A similar scene occurred last summer. Beijing invited Musk to China as the trade war intensified. The decision to build a factory in Shanghai was made, after which he traveled to Zhongnanhai to meet with political heavyweight Wang Qishan. Can China learn from last year's unfortunate breakdown of Sino-American relations to turn around the tables this year?

This New Year's Day was an important one for China and the U.S., marking 40 years of diplomatic relations between them. The U.S., however, was only represented by Ambassador Terry Branstad at a reception celebrating the occasion -- a comforting situation for North Korea. The less aligned Beijing and Washington are, the easier it is for Pyongyang to sniff out an opening. Xi must manage Sino-American ties in a way to avoid being wrapped around Kim's little finger.

North Korea will make an effort for a second summit with the U.S. "to achieve results that will be welcomed by the international community," Kim was quoted as saying by China's official Xinhua News Agency, while passing over reports that Xi accepted an invitation to visit Pyongyang -- an omission likely meant to placate the U.S. Whether Trump will view it that way, however, is unclear.

It is difficult to predict how the situation will unfold. Will Kim borrow a Chinese airplane to meet Trump as he did for their summit in Singapore? If he goes, how will the power struggle between China and the U.S. play out? What is certain, though, is that the conflicting interests of the U.S. and China in North Korea are likely to have a major impact on the world stage again this year.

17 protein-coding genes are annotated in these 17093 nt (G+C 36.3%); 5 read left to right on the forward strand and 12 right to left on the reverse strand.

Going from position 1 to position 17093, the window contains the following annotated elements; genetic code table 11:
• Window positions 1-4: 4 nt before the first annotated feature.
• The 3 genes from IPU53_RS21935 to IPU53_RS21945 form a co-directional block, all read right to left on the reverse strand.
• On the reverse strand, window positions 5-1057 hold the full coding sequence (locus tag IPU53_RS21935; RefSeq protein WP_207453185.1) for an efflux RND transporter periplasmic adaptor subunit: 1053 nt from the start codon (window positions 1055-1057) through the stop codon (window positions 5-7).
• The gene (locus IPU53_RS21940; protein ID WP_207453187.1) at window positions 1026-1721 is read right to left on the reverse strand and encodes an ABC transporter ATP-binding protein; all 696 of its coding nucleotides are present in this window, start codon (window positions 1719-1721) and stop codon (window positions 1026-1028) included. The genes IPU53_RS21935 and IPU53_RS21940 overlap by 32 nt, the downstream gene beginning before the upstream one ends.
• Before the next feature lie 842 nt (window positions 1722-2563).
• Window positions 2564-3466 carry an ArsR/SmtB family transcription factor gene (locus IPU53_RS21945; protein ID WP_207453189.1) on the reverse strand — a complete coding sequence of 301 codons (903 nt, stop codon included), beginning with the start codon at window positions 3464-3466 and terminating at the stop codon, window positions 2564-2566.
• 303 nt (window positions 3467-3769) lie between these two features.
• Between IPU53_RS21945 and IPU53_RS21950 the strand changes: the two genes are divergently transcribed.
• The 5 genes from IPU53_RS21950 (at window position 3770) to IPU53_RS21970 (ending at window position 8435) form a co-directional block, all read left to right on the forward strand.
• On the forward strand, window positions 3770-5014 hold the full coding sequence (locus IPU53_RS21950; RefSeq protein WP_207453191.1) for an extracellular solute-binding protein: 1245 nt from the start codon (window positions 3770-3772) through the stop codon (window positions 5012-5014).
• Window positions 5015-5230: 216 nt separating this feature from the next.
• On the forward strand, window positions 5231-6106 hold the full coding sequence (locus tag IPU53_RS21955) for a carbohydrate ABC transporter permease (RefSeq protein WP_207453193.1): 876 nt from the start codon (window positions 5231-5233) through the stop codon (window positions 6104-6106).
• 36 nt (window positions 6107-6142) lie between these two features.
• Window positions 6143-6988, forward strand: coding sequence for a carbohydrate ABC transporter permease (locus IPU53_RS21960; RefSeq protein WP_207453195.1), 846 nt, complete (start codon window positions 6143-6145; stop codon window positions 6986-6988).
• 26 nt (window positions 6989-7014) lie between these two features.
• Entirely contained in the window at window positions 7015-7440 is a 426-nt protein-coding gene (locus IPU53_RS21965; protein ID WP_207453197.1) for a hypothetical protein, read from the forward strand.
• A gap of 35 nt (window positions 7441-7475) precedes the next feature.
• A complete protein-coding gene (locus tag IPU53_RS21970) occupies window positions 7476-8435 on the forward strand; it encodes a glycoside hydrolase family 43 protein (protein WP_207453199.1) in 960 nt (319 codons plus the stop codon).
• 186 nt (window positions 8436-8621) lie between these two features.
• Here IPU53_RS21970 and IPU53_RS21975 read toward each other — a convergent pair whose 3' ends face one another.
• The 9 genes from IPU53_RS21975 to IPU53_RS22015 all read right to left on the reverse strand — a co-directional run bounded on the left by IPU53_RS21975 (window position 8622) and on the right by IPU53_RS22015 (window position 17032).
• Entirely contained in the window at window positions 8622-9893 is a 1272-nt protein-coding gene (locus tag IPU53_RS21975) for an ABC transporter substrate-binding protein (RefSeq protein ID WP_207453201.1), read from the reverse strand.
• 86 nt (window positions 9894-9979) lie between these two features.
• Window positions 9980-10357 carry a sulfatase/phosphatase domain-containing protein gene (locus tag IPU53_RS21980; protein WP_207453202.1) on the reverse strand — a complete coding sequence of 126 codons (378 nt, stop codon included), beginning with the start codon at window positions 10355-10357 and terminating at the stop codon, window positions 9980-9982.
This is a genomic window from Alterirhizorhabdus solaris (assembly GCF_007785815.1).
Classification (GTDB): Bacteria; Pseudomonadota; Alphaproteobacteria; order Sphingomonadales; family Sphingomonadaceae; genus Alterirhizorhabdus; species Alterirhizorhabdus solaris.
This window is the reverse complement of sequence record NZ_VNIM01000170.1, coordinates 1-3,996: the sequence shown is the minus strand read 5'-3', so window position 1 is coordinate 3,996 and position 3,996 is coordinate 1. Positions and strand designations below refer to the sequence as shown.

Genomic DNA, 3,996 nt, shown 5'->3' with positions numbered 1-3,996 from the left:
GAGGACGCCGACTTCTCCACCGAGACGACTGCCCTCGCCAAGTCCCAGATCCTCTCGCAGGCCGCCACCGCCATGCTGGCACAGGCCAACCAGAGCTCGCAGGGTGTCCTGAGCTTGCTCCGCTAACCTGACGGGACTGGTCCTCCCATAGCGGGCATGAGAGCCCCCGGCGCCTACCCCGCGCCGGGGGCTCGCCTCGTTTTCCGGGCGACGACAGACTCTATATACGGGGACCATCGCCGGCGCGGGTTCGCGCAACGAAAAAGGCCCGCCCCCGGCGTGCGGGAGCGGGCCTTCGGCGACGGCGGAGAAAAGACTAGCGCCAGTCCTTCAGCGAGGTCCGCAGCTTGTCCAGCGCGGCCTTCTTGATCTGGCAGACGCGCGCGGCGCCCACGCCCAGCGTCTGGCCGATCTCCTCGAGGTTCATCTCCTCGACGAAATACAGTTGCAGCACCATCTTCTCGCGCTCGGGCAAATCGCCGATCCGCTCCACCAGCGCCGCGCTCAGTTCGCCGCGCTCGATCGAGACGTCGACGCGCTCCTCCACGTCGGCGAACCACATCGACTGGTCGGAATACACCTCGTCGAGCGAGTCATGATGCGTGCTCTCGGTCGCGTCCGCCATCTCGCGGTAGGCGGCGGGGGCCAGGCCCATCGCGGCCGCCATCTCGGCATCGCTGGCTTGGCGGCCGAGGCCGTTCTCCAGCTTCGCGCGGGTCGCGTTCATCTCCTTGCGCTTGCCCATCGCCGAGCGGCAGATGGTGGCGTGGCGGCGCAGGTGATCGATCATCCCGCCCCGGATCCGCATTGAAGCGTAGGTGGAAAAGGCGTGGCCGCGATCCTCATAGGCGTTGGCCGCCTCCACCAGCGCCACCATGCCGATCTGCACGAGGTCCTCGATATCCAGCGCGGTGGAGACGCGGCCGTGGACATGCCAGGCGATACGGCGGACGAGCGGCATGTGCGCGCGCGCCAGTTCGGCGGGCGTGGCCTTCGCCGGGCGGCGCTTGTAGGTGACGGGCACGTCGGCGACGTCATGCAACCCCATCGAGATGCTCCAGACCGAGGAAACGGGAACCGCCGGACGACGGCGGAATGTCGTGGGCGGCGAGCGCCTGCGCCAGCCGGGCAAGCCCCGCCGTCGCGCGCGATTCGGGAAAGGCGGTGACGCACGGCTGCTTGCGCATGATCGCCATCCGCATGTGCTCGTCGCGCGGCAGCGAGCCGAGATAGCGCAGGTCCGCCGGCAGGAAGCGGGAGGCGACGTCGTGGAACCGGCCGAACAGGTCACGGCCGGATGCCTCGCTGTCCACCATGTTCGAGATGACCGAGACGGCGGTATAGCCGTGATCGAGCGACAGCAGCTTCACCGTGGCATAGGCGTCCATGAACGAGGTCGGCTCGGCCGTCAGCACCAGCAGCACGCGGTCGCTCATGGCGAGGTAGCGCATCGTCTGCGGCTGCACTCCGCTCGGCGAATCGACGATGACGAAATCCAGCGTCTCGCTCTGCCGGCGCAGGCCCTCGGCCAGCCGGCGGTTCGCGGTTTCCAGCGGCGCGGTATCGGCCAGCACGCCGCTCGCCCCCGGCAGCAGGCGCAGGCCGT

Sponsored Content

About Sponsored Content This content was commissioned by Nikkei's Global Business Bureau.

You have {{numberArticlesLeft}} free article{{numberArticlesLeft-plural}} left this monthThis is your last free article this month

Stay ahead with our exclusives on Asia;
the most dynamic market in the world.

Stay ahead with our exclusives on Asia

Get trusted insights from experts within Asia itself.

Get trusted insights from experts
within Asia itself.

Try 1 month for $0.99

You have {{numberArticlesLeft}} free article{{numberArticlesLeft-plural}} left this month

This is your last free article this month

Stay ahead with our exclusives on Asia; the most
dynamic market in the world

Get trusted insights from experts
within Asia itself.

Try 3 months for $9

Offer ends July 31st

Your trial period has expired

You need a subscription to...

  • Read all stories with unlimited access
  • Use our mobile and tablet apps
See all offers and subscribe

Your full access to the Nikkei Asian Review has expired

You need a subscription to:

  • Read all stories with unlimited access
  • Use our mobile and tablet apps
See all offers
NAR on print phone, device, and tablet media